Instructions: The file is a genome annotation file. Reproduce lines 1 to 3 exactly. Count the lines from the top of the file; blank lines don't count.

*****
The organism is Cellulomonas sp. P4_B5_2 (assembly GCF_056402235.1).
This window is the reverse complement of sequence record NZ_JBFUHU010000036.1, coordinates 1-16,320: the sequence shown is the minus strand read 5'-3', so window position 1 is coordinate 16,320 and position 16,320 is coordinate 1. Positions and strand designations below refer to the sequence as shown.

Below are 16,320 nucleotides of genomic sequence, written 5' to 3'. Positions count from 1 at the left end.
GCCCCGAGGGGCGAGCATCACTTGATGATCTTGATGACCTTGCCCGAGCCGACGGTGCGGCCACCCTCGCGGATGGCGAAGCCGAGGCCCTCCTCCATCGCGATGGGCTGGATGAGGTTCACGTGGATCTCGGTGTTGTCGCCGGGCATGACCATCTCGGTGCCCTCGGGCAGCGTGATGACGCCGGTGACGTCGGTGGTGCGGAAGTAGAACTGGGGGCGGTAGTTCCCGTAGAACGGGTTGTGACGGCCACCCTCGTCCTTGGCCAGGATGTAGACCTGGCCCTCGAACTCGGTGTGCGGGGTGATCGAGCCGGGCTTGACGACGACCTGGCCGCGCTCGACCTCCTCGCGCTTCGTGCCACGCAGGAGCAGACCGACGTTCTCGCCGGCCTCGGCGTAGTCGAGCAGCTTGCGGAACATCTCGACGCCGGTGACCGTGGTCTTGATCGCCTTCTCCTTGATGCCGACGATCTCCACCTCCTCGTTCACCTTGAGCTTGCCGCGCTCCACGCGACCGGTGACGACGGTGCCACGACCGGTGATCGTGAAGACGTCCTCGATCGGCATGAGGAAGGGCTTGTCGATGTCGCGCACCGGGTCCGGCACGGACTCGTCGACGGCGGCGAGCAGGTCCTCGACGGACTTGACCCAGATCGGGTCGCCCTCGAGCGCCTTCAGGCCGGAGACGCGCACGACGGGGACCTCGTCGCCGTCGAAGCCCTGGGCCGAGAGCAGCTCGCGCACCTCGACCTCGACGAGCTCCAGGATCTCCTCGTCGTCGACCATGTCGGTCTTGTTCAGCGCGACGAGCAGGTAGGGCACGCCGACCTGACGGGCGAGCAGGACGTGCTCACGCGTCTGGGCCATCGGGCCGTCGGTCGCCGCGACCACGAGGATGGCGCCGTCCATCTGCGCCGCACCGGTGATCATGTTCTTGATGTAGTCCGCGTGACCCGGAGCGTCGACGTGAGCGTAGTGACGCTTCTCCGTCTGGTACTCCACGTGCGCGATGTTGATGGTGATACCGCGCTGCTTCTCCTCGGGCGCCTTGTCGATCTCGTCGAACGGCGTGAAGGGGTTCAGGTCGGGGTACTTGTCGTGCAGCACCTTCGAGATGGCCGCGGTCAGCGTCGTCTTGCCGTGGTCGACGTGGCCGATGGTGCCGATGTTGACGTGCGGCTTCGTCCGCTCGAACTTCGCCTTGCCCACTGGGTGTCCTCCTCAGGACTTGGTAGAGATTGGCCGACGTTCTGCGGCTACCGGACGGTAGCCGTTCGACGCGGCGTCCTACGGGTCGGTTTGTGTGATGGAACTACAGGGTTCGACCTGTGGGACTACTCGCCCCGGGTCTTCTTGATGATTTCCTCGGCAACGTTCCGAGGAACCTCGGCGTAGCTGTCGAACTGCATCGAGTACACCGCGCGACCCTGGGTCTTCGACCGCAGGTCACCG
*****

The organism is Cellulomonas sp. P4_B5_2 (assembly GCF_056402235.1).
This window is the reverse complement of sequence record NZ_JBFUHU010000036.1, coordinates 1-16,320: the sequence shown is the minus strand read 5'-3', so window position 1 is coordinate 16,320 and position 16,320 is coordinate 1. Positions and strand designations below refer to the sequence as shown.

Below are 16,320 nucleotides of genomic sequence, written 5' to 3'. Positions count from 1 at the left end.